Tarrant Appraisal District (TAD) officials recently released assessed values with an average 14 percent increase resulting in an outcry from concerned citizens.
Having served as tax assessor for Tarrant County for 10 years, and being a homeowner, I acutely understand the angst with property taxes.
The good news is that TAD doesn’t set our property taxes. Nor would we want them to. TAD’s role is to provide uninfluenced, non-political assessments of property values based on available market data. Setting actual tax rates has always been the job of those directly accountable to the people — mayors, city councils, school boards and other elected officials.
Rising property values is great news for property owners. It means your investment was a good one and there’s no better evidence of a healthy city where people want to live and work.
One of our goals as city leaders must be to provide you the services you need while keeping your taxes down. Simultaneously, it is our responsibility to continually focus on economic development that creates jobs and build a stronger commercial tax base that helps offset the burden on homeowners.
When looking at your property tax bill, there are two important elements to keep separate. First, if you believe you received an unfair property value assessment, then you have a right and responsibility to file a protest with TAD. Secondly, if you are concerned about your actual tax bill and tax rate, bring your concerns to your local elected leaders.
In Fort Worth, approximately 30 percent of the average citizen’s property tax bill comes from taxes levied by the City of Fort Worth.
Currently, Fort Worth city staff is preparing a budget proposal for 2017. With the assessment increases announced by TAD, I have asked our city manager to bring options that include a property tax rate decrease in 2017. Considering a tax rate decrease in our growing city is not easy. Your tax dollars are at work supporting vital city services such as police, fire, parks and road maintenance. But it’s absolutely the right thing to do.
As your mayor, I’m focused on providing superior city services while ensuring we are excellent stewards of tax-payer dollars. Your city manager and council are committed to being the best managed city in the U.S. That includes prioritizing capital funding. Meaning, lowering the tax rate must not create a burden on infrastructure – such as improved streets and roads throughout the city.
We are blessed to live in Texas, a state that ranks as the 46th lowest state in the U.S. for state and local tax burden. Resting on just two of the three sources that other states access, property and sales tax, Texas’ tax system continues to rank as one of the least burdensome when compared nationwide.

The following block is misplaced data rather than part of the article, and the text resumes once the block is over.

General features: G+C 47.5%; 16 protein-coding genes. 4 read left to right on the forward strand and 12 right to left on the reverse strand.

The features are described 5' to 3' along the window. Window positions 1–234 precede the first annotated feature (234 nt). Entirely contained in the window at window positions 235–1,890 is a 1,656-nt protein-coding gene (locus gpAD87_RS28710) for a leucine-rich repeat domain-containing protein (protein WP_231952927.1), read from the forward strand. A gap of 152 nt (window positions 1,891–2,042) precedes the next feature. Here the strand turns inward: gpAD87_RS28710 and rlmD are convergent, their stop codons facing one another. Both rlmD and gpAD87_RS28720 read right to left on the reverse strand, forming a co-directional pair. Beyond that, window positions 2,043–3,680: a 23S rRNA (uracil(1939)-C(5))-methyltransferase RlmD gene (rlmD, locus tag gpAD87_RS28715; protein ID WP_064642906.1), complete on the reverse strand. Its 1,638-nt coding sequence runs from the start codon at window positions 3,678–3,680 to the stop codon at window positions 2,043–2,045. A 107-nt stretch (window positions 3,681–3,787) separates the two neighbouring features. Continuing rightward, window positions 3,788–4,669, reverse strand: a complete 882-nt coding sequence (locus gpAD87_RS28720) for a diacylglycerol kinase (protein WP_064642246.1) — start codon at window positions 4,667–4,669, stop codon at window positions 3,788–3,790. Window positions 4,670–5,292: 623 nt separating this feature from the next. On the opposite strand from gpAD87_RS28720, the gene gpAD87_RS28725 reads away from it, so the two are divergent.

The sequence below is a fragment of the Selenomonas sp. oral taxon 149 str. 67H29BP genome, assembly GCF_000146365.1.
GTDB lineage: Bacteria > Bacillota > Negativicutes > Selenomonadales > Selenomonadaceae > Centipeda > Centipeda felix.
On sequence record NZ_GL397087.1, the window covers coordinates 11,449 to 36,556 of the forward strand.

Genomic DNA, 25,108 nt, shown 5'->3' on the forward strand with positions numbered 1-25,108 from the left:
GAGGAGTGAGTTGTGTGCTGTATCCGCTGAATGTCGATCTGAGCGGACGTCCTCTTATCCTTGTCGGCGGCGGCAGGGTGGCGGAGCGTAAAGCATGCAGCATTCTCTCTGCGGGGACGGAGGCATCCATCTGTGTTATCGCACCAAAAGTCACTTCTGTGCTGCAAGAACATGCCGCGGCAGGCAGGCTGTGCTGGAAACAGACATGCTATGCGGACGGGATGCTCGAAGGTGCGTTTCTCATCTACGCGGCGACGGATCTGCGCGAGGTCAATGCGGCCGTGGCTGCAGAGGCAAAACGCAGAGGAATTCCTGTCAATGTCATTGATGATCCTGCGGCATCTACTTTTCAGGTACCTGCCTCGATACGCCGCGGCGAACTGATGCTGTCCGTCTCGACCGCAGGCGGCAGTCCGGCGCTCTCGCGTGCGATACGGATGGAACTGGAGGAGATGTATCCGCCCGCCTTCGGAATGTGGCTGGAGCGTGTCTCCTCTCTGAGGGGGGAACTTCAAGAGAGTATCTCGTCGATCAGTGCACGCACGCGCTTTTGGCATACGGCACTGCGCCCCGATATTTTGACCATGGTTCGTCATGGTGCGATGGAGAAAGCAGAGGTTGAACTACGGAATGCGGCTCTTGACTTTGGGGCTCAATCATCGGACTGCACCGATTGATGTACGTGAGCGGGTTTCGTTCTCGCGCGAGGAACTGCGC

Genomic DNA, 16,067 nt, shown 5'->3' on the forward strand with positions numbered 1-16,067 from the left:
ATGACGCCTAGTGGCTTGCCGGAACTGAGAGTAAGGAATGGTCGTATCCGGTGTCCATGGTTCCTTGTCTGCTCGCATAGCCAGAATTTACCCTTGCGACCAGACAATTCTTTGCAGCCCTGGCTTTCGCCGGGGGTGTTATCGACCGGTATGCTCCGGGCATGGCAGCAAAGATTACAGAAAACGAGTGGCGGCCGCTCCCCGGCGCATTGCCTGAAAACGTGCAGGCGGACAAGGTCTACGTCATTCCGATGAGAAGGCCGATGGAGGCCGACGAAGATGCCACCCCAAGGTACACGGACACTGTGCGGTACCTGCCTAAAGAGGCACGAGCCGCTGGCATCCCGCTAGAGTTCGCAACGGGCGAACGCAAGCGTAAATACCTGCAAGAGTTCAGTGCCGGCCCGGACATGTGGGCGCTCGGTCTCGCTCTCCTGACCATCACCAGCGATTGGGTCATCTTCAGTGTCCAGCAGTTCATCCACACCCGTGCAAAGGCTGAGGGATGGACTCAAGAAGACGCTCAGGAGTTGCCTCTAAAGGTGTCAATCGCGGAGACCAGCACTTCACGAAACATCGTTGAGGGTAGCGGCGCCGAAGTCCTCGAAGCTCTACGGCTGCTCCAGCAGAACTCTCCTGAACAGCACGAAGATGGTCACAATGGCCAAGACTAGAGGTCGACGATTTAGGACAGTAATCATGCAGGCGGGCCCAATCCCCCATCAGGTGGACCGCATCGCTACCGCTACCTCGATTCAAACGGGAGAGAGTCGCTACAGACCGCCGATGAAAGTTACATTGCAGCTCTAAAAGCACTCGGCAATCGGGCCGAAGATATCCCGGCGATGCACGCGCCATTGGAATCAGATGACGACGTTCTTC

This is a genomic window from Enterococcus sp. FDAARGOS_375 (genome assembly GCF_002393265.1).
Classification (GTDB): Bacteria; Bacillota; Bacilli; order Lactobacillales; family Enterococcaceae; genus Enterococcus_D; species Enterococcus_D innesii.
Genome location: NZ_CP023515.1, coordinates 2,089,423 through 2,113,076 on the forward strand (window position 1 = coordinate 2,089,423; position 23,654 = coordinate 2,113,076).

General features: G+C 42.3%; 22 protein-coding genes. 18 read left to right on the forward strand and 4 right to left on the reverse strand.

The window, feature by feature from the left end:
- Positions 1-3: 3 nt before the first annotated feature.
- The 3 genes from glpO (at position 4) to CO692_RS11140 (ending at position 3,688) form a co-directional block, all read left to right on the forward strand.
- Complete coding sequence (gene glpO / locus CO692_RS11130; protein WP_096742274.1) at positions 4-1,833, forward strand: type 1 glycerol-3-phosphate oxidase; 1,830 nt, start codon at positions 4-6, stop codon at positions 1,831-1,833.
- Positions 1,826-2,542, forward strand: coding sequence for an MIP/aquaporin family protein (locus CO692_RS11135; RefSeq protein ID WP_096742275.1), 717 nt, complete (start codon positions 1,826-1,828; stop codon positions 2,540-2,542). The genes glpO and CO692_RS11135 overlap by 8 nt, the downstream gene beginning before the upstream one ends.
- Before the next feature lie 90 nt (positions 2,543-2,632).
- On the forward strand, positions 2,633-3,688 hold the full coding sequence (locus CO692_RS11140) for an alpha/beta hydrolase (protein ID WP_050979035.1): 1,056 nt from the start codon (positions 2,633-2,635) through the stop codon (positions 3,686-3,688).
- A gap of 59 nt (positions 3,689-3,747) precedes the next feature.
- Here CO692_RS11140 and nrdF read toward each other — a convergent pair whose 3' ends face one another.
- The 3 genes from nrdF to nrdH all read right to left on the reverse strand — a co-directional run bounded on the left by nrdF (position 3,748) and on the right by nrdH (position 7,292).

In Fort Worth, your local leaders are working to keep your local tax rate at only the level required to run city government efficiently and transparently, while living within our budget. With our current tax rate at .855, a high threshold, you deserve our serious consideration to lower that rate.
There is substantial discussion by the state legislature to limit the local taxing authority and possibly even remove local control of your tax dollars. Frankly, Texas’ current tax structure relies heavily on property taxes to fund our basic city services. As Fort Worth’s mayor, it is my job to pay close attention to this debate to ensure that the City of Fort Worth is well protected to provide services and infrastructure that enable responsible growth.
As always, I invite all Fort Worth citizens to join the conversation. Let us know your views on the current municipal tax rate and level of service provided in the upcoming budget workshops and public meetings. Join me on a bike trail, find me on Twitter @mayorbetsyprice, on Facebook or email me via email@example.com. We need to hear from all citizens because it is your Fort Worth! I look forward to you being engaged in our governance process.
Betsy Price, a Fort Worth native, was elected as the 44th mayor of the City of Fort Worth June 18, 2011. A successful business owner and lifelong public servant, Price uses this forum to ensure transparency and inform residents of issues and programs that affect their daily lives.
About Mayor Price
Betsy Price, a Fort Worth native, was elected as the 44th mayor of the City of Fort Worth June 18, 2011. Read the mayor's bio »
- Mayor Betsy Price nominated for World Mayor Prize
- Gear up for Mayor Price's Tour de Fort Worth
- Full-, half-distance triathlons coming to Fort Worth
- Gear up for first Rolling Town Hall of the season
- Going to SXSW? Take your bike and join Mayor Price for a ride
200 Texas St.
Fort Worth, Texas 76102
Tour De Fort Worth: July 1, 2018,–July 22, 2018; To be determined.
Rolling Town Hall: 6 p.m. Aug. 1, 2018; To be determined.
Caffeinated Town Hall: 10 a.m. Aug. 4, 2018; To be determined.
Town Hall: noon Aug. 8, 2018; To be determined.
Walking Town Hall: 6 p.m. Aug. 8, 2018; George Markos Park , 400 Academy Blvd.
Walking Town Hall: 10 a.m. Aug. 11, 2018; To be determined.
Rolling Town Hall: 6 p.m. Aug. 15, 2018; To be determined.
Walking Town Hall: 10 a.m. Aug. 25, 2018; To be determined.
Rolling Town Hall: 6 p.m. Aug. 29, 2018; To be determined.
Rolling Town Hall: 6 p.m. Sept. 5, 2018; To be determined.
Town Hall: 10 a.m. Sept. 8, 2018; To be determined.
Rolling Town Hall: 6 p.m. Sept. 19, 2018; To be determined.
Town Hall: 6 p.m. Sept. 26, 2018; To be determined.
Town Hall: 10 a.m. Sept. 29, 2018; To be determined.
Rolling Town Hall: 6 p.m. Oct. 3, 2018; To be determined.
Town Hall: 10 a.m. Oct. 6, 2018; To be determined.
Town Hall: 10 a.m. Oct. 13, 2018; To be determined.
Facebook Live Town Hall: noon Oct. 17, 2018; Mayors Facebook page.